# Thread: lim sup, lim inf and cluster points.

1. ## lim sup, lim inf and cluster points.

Hi

So, lets say i have a sequence a(n). A sequence can have a lim superior (greatest cluster point) or lim inferior (lowest cluster point), only if the sequence is bounded, right?

so, given a(n):= (1 + (-1)^n nē) / (2 + 3n + nē)
with n >> infinity, lim a(n) diverges between -infinity and infinity therefor it isn't bounded and has no lim superior or lim inferior. correct?

and a more tricky sequence definied by:
a(3n-2):= 3 + 1/n
a(3n-1):= 2/n
a(3n):= - 1/nē
my (correct/incorrect) answer:
the sequence a(n) has two cluster points, a limit inferior of the value 0 and a limit superior of the value 3.

is everything i mentioned above correct?

2. ## Re: lim sup, lim inf and cluster points.

Originally Posted by nappysnake
sequence a(n). A sequence can have a lim superior (greatest cluster point) or lim inferior (lowest cluster point), only if the sequence is bounded, right?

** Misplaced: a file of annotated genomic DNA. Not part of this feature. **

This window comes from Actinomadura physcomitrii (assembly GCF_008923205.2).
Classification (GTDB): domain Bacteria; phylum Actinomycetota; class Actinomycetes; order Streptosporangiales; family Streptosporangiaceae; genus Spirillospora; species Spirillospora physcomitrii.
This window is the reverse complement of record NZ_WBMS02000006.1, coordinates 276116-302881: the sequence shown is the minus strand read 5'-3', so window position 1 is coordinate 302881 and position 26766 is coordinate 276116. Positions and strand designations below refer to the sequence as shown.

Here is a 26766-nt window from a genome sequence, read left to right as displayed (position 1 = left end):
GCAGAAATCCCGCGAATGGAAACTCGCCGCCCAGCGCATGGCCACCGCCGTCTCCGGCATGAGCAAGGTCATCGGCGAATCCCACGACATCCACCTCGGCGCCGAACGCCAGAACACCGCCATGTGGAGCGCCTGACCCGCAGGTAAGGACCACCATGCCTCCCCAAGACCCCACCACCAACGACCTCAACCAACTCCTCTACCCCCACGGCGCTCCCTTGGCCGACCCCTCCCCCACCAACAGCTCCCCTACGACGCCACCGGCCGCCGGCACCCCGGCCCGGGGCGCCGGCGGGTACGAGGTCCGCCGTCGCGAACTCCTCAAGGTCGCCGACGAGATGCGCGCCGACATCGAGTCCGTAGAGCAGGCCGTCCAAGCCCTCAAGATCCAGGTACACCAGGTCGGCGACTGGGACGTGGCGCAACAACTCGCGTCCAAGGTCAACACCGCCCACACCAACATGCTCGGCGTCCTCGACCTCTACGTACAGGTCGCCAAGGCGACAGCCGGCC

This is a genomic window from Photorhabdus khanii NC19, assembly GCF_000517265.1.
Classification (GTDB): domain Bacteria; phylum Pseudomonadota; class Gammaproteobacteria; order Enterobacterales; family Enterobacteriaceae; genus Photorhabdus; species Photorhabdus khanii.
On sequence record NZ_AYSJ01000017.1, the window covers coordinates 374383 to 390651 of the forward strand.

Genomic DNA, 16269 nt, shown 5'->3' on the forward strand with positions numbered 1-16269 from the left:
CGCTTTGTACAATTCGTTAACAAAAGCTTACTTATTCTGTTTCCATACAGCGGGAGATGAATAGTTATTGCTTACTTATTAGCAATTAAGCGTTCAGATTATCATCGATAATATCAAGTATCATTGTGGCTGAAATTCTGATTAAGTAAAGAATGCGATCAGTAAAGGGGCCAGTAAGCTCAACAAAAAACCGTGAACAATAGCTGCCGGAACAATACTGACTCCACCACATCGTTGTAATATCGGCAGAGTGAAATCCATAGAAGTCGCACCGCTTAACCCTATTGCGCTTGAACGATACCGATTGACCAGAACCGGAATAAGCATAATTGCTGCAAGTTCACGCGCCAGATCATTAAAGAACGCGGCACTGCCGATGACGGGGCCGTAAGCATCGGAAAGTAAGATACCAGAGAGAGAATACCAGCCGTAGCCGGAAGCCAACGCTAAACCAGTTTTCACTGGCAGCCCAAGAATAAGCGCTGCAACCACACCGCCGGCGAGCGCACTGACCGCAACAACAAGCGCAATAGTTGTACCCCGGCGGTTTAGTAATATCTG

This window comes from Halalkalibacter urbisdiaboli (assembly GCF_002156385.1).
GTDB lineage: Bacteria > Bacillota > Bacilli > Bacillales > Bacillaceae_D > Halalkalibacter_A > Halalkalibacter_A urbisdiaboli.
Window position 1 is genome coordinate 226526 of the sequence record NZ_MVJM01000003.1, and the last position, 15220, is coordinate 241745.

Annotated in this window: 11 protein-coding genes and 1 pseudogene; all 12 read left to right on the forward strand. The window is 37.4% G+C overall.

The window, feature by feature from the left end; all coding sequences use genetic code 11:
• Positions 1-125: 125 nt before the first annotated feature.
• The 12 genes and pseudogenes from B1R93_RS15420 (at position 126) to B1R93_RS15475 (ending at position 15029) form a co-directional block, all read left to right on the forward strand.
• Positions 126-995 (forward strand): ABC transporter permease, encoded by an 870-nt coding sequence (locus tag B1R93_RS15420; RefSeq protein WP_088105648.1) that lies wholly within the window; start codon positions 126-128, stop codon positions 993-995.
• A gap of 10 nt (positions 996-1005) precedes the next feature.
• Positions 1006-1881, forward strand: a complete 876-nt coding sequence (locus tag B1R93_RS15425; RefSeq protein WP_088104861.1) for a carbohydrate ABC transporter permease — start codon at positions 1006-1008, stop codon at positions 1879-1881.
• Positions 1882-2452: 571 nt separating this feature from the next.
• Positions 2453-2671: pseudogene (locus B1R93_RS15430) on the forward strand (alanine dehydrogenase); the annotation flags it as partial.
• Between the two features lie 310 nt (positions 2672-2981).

so, given a(n):= (1 + (-1)^n nē) / (2 + 3n + nē)
with n >> infinity, lim a(n) diverges between -infinity and infinity therefor it isn't bounded and has no lim superior or lim inferior. correct?
Surely $\displaystyle \frac{{1 + ( - 1)^n n^2 }}{{2 + 3n + n^2 }} = \frac{{\tfrac{1}{{n^2 }} + ( - 1)^n }}{{\tfrac{2}{{n^2 }} + \tfrac{3}{n} + 1}}~??$

If I have read the question correctly, you will want to rethink the first part.

3. ## Re: lim sup, lim inf and cluster points.

Oops, the sequence diverges between -1 and 1 therefor possesses a lim superior and a lim inferior..my bad. How about the second sequence, everything alright with it?